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Russia and “Elastic Power”: Will the Burgeoning Private Security Industry Lead to Private Military Companies, Too?

Private security guards in Russia.

I’ve just written a short piece for Blouin News on the news that already-relaxed restrictions on the security forces of gas giant Gazprom and oil pipeline corporation Transneft are to be lifted, allowing them increased access to lethal weapons and rules of engagement for their use. The represents a rolling back of the trend during the early Putin years, when the private security sector–which had become pretty much out of control in the 1990s–was reined in dramatically. The days of untrained corporate goons toting assault rifles in Moscow shopping centers are, I’m glad to say, pretty much over, even if the vigilante spirit they embody (in other words, a reluctance to trust the state and its agents to provide reliable, impartial security) is alive and well. The private security industry these days is a dynamic, extensive and growing sector, but also one under rather great legal and regulatory control.

What particularly interests me is the possibility that the growing armies of these semi-private corporations could in due course become the basis for a Russian mercenary industry. There are, of course, many Russian mercenaries around the world, as well as outfits at the extreme end of the private security market, firms such as RSB Group and Center-Al’fa, which have contracted out armed details to protect Russian embassies and commercial shipping which may be going into harm’s way. However, true PMCs tend to be larger organizations with a wider range of capacities. They also often have complex but generally cooperative relationships with their parent/host countries, and this seems to be a dimension which particularly interests the Russian government. Back in 2011, Putin suggested that “such companies are a way of implementing national interests without the direct involvement of the state” and last year Deputy PM Rogozin mused that it was worth considering the feasibility of setting up such PMCs with state backing. Although there appears to be some resistance within the defense ministry to this, a model could even be the way that the MVD has its own private security arm as a profit center. Between Gazprom, Transneft and the defense ministry, the potential is that powerful PMCs could quickly be formed.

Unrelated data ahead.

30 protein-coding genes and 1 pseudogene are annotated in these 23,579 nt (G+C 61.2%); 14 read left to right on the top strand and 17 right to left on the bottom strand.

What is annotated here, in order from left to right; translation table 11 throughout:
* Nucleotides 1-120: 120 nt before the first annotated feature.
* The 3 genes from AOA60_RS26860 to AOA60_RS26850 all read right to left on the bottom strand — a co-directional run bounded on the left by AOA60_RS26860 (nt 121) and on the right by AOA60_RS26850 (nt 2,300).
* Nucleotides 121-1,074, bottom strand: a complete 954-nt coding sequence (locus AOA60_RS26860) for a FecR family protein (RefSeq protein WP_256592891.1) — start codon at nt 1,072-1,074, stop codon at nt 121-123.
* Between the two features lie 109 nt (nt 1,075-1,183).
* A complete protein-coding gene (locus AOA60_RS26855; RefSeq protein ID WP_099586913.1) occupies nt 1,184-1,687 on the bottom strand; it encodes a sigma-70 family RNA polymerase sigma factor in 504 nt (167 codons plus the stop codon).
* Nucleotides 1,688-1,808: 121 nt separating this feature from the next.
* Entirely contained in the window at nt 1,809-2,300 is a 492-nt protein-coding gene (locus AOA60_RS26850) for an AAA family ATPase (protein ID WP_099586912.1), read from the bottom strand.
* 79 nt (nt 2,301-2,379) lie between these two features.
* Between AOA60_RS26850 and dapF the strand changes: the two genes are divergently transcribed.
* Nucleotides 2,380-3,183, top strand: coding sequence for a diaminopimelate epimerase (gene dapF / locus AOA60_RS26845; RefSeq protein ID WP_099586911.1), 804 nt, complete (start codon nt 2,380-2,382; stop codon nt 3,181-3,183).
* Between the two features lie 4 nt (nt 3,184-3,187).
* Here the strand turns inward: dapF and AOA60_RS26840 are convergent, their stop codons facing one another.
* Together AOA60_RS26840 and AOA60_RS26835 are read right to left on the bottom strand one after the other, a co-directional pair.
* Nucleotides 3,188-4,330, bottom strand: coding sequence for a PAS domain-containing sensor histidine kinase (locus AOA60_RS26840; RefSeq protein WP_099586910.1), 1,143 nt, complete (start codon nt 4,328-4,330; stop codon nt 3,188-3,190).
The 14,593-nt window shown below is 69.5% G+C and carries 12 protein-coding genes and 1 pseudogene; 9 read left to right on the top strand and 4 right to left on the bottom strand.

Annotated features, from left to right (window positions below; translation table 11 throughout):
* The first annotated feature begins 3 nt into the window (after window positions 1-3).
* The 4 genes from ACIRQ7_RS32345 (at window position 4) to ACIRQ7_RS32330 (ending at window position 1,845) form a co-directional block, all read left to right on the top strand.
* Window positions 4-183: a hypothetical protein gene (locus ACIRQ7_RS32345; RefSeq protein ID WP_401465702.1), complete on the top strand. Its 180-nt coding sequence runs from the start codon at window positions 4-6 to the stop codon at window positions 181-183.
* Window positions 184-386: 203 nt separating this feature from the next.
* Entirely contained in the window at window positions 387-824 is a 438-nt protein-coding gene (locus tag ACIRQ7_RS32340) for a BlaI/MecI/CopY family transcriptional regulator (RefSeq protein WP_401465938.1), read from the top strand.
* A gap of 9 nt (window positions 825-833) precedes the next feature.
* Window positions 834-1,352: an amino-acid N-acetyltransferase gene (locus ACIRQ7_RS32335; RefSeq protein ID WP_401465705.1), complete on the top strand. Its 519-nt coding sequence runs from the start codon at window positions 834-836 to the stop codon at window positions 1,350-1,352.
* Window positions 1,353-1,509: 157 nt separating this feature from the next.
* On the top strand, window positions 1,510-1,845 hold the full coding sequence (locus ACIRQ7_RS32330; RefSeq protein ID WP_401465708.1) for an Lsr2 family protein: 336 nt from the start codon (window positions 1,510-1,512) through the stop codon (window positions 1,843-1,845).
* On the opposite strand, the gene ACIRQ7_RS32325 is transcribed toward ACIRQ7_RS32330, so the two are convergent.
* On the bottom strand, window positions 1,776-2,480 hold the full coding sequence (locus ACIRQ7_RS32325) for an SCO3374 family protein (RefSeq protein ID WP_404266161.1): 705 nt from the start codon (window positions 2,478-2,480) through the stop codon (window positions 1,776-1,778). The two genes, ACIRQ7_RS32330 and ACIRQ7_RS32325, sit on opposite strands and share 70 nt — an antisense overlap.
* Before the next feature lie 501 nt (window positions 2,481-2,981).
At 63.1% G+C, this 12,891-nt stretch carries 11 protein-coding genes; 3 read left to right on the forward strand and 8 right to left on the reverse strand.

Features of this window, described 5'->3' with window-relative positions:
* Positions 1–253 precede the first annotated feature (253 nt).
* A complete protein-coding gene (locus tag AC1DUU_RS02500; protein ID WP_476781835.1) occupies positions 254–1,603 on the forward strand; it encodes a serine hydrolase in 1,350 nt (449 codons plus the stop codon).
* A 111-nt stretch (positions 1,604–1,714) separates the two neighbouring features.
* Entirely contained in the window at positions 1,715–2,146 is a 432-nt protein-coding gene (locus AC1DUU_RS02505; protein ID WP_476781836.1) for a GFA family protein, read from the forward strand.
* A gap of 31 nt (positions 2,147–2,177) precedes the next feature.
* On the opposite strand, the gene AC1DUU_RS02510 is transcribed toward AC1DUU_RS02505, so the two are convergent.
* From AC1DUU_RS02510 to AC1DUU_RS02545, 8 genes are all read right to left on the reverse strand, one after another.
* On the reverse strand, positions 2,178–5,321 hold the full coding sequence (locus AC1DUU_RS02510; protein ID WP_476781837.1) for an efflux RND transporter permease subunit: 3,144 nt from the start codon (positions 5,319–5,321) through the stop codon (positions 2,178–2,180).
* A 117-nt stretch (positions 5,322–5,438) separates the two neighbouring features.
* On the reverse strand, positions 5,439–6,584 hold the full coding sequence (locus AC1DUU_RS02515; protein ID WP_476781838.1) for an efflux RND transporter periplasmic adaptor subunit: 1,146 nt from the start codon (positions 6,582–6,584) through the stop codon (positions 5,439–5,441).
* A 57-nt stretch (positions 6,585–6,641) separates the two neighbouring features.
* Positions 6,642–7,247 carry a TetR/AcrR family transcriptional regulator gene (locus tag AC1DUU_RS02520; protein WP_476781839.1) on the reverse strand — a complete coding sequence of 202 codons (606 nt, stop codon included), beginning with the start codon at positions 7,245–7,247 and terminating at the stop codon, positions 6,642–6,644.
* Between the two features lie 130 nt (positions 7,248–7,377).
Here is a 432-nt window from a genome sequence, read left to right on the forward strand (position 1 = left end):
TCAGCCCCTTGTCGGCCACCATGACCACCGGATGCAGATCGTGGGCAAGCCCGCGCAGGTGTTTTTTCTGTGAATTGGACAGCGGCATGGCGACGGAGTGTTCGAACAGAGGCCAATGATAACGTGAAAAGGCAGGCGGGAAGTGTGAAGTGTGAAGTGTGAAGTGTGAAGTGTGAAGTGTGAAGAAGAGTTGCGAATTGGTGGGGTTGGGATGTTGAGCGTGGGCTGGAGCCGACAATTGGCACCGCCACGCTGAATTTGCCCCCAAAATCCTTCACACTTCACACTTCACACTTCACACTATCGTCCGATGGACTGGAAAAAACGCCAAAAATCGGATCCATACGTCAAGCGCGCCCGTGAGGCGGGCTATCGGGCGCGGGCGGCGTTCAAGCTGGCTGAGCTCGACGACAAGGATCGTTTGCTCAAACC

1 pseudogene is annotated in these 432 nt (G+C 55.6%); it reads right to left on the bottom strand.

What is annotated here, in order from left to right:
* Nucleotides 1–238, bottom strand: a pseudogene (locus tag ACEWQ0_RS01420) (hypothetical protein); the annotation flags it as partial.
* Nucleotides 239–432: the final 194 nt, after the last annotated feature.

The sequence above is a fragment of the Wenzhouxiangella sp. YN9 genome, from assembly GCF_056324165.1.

Is this a big deal? The Kremlin regards all Russian companies and institutions–and especially those owned, backed or facilitated by the state–as potential tools at its disposal. Gazprom turns off the taps when there is a need to squeeze a neighbor; arms companies flock to do deals with despots the government would support. Just as the Viktor Bout enterprise demonstrated how the worlds of private arms trade and covert statecraft can merge, Russia’s PMCs would not doubt be expected to act at the Kremlin’s behest when need be. Neither the soft power of influence and authority, nor the traditional forms of hard power, this would be a kind of “elastic power”–flexible much of the time, but surprisingly tough and painful when wielded with intent. Like an OMON’s rubber truncheon

Dr. Mark Galeotti is the Clinical Professor of Global Affairs at New York University’s Center for Global Affairs and an associate member of NYU’s History and Russian & Slavic Studies departments. This article was originally published by Dr. Galeotti on his blog, In Moscow’s Shadows. It is republished here with his generous permission.


For additional reading on this topic please see:
Dealing with Private Security Companies
A Workshop with the UN Working Group on Mercenaries
Silent and Irresponsible: European Approaches to Commercial Military Services


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